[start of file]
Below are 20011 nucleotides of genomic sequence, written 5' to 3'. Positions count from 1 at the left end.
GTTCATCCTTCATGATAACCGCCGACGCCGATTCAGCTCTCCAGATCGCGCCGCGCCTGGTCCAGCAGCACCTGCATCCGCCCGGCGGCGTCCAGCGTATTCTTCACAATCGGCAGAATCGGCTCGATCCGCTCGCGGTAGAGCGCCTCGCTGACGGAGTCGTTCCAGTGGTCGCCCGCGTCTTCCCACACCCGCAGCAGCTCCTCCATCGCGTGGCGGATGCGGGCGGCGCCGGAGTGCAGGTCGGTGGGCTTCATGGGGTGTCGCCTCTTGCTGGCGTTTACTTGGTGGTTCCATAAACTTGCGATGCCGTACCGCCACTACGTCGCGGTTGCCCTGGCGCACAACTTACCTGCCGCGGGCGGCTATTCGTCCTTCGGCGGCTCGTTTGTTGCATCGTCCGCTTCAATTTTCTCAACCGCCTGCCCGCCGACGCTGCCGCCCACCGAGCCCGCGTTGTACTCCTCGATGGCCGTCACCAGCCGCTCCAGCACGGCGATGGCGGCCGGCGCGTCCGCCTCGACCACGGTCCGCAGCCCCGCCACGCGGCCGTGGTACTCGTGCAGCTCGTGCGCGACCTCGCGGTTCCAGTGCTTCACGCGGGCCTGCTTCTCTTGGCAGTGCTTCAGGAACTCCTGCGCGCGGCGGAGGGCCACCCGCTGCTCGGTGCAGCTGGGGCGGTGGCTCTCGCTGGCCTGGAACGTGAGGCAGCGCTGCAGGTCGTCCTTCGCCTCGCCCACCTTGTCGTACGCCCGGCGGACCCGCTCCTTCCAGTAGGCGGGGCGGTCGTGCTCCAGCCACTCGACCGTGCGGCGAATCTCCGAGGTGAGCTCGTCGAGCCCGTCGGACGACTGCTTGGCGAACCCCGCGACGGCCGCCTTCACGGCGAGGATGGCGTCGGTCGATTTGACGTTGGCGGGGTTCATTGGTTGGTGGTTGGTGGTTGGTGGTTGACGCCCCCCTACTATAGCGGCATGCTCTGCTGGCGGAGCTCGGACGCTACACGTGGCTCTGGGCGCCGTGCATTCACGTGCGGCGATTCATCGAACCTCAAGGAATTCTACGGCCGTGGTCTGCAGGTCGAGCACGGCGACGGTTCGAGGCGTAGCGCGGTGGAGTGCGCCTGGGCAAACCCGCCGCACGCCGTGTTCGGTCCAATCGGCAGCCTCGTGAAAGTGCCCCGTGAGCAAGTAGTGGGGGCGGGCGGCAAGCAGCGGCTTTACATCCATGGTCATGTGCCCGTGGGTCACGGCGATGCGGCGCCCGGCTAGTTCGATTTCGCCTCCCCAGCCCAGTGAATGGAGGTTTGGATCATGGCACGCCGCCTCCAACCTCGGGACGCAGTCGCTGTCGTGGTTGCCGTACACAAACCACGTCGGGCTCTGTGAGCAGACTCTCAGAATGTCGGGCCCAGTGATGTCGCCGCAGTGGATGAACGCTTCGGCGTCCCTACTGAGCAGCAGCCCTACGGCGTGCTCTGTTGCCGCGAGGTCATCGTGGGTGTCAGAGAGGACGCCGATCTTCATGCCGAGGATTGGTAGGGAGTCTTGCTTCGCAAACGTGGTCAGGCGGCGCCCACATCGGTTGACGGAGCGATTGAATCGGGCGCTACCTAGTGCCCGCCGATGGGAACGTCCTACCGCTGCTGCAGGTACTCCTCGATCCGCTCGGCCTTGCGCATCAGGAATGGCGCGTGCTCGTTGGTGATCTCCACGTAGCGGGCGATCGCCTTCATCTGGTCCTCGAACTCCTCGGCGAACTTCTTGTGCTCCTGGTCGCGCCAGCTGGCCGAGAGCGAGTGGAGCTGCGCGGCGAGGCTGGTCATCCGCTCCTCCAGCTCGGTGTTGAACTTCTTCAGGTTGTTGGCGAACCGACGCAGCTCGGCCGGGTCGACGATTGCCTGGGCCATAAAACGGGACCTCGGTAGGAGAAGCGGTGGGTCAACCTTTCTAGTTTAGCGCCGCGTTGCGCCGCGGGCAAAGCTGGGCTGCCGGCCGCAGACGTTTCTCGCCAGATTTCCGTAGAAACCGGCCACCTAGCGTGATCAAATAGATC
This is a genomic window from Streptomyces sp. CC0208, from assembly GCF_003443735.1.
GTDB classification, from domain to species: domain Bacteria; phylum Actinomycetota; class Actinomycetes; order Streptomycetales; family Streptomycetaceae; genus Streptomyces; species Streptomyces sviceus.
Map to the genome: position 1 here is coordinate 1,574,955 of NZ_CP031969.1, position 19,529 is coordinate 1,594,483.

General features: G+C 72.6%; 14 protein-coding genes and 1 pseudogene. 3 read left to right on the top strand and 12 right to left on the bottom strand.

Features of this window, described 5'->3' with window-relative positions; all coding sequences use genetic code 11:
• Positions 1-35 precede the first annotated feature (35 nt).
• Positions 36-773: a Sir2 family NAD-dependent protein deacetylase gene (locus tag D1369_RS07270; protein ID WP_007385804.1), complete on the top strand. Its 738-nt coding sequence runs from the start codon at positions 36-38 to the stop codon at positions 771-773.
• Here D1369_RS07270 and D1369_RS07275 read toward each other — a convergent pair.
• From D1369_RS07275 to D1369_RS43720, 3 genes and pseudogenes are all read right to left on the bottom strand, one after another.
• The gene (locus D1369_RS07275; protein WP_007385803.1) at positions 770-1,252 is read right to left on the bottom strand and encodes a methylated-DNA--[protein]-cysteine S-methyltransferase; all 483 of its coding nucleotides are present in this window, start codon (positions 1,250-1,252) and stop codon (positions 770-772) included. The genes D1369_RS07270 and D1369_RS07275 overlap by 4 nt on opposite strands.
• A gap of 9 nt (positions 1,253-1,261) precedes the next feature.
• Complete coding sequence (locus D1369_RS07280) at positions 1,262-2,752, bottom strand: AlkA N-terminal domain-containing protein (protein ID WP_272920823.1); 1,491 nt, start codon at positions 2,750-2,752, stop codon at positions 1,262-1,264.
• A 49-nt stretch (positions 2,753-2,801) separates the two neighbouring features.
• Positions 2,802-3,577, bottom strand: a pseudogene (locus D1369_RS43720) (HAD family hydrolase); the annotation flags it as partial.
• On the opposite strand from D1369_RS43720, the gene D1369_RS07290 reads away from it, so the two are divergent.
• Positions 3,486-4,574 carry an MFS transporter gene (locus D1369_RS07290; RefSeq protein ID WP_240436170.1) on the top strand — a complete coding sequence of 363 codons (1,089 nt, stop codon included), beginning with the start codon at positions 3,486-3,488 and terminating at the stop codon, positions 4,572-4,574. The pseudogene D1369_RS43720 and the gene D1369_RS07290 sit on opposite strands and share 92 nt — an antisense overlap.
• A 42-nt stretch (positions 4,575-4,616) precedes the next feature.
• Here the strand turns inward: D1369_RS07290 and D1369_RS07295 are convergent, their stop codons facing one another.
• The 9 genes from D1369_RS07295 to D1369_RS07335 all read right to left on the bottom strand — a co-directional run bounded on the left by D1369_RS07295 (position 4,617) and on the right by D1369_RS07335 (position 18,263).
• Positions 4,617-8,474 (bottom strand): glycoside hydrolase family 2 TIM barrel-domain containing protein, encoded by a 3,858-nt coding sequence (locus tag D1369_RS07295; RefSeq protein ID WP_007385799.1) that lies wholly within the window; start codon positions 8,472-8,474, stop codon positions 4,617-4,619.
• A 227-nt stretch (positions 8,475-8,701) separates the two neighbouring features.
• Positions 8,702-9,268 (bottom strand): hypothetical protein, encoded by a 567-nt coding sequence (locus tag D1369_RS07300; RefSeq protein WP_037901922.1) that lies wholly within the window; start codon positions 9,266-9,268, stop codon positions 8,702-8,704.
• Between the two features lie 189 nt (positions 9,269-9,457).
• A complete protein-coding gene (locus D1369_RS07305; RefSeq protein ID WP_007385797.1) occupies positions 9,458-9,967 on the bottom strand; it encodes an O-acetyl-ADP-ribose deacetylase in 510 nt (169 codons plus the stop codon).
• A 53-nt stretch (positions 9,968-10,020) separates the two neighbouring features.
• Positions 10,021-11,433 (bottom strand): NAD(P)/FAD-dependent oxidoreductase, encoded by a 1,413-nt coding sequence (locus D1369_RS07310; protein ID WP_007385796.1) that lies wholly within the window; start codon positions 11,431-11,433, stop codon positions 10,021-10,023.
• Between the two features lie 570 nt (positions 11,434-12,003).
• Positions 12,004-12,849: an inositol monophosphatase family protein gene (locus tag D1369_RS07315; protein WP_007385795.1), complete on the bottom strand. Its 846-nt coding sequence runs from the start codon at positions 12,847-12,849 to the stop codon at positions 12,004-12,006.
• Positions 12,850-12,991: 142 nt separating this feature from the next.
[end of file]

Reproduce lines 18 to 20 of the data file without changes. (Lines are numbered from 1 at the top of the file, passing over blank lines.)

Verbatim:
• Positions 3,486-4,574 carry an MFS transporter gene (locus D1369_RS07290; RefSeq protein ID WP_240436170.1) on the top strand — a complete coding sequence of 363 codons (1,089 nt, stop codon included), beginning with the start codon at positions 3,486-3,488 and terminating at the stop codon, positions 4,572-4,574. The pseudogene D1369_RS43720 and the gene D1369_RS07290 sit on opposite strands and share 92 nt — an antisense overlap.
• A 42-nt stretch (positions 4,575-4,616) precedes the next feature.
• Here the strand turns inward: D1369_RS07290 and D1369_RS07295 are convergent, their stop codons facing one another.